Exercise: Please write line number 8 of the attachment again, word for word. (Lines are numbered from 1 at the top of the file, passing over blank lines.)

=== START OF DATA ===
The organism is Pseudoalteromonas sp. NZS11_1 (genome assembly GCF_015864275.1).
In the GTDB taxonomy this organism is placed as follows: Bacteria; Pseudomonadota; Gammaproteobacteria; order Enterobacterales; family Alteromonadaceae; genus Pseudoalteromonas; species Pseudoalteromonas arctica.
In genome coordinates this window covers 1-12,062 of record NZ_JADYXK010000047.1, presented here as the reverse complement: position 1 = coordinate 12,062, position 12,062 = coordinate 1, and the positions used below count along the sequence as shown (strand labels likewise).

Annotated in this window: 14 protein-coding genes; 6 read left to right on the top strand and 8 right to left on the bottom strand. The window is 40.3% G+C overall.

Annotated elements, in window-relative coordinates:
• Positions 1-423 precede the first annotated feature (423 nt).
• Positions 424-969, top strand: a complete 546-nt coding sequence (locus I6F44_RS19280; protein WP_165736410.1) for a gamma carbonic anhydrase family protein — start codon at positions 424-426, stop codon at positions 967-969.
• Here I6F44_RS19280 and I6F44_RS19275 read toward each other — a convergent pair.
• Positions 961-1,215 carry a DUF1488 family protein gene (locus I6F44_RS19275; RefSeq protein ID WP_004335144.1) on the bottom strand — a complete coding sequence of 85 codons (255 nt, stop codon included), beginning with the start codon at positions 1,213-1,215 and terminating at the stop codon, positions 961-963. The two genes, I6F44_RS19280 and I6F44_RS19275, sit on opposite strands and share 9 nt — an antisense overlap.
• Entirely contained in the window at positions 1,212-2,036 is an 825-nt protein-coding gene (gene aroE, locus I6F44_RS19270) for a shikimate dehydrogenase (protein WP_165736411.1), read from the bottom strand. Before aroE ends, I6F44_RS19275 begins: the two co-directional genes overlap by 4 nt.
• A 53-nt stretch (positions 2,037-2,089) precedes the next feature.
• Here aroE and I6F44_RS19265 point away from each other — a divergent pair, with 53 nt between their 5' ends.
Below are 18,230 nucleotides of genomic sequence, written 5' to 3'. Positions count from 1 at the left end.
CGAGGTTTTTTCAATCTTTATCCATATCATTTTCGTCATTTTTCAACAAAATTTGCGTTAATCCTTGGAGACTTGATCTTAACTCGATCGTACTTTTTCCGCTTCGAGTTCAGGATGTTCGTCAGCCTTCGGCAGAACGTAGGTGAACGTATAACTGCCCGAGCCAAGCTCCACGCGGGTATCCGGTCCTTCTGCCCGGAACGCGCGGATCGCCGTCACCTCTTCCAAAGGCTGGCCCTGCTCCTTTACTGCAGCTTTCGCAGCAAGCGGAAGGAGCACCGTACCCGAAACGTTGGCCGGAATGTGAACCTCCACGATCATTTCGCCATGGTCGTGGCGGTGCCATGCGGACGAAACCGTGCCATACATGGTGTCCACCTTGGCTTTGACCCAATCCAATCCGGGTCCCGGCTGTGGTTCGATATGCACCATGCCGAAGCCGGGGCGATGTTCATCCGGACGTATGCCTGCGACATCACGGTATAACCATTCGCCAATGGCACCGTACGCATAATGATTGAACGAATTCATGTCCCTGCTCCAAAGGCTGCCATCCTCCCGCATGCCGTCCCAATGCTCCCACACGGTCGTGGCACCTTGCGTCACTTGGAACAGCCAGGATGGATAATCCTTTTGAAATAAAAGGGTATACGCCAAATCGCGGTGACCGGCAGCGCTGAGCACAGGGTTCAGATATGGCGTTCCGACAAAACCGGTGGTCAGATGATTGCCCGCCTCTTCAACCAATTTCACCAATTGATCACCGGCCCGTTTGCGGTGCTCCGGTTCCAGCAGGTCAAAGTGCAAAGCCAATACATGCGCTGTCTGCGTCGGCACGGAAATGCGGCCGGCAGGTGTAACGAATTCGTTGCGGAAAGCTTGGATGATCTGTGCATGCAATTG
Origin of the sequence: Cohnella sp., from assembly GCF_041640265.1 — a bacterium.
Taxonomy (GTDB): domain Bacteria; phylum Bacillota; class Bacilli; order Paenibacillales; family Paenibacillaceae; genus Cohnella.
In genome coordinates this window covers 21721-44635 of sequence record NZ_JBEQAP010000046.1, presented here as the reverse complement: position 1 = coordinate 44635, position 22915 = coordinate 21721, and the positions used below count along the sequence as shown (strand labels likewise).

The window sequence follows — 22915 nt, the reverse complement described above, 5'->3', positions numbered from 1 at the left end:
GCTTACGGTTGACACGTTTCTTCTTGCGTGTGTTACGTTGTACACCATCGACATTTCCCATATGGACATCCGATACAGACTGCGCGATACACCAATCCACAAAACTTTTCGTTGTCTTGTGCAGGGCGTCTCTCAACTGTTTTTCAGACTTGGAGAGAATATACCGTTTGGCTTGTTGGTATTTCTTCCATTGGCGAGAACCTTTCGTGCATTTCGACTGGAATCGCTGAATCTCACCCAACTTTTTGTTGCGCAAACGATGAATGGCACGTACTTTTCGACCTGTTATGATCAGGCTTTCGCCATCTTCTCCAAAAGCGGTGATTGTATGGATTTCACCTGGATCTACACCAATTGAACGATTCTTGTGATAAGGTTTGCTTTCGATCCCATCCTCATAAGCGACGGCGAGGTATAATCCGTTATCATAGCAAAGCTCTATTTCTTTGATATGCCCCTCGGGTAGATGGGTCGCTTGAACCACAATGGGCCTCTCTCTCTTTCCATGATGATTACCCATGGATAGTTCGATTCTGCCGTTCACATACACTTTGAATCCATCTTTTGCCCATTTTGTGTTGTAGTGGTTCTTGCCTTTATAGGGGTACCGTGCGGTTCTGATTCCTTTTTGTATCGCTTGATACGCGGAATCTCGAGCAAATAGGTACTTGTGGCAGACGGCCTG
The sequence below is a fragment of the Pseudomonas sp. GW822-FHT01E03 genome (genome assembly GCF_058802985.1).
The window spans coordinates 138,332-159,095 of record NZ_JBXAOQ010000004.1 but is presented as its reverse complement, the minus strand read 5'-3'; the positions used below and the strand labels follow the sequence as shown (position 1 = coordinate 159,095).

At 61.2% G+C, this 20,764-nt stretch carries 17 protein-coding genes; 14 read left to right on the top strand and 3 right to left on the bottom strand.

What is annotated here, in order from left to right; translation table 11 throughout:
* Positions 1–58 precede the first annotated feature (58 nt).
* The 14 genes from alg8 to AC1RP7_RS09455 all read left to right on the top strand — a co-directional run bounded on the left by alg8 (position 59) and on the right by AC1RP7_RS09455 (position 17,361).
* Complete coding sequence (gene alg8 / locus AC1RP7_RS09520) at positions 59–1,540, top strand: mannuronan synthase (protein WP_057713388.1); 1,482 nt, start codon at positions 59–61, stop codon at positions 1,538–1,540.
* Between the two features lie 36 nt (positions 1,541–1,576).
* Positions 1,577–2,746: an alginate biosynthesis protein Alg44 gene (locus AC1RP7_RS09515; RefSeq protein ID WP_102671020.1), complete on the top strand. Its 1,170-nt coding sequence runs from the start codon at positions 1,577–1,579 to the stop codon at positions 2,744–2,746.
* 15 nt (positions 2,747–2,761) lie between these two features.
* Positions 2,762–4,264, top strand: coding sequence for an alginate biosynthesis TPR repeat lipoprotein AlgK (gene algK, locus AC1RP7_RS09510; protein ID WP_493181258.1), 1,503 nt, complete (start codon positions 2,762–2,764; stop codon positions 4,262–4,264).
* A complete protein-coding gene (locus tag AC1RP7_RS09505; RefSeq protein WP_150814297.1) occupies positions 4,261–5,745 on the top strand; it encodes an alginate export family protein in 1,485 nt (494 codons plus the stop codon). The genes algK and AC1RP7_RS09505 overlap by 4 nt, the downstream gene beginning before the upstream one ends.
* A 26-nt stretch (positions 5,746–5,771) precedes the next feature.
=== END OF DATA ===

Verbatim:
• Here I6F44_RS19280 and I6F44_RS19275 read toward each other — a convergent pair.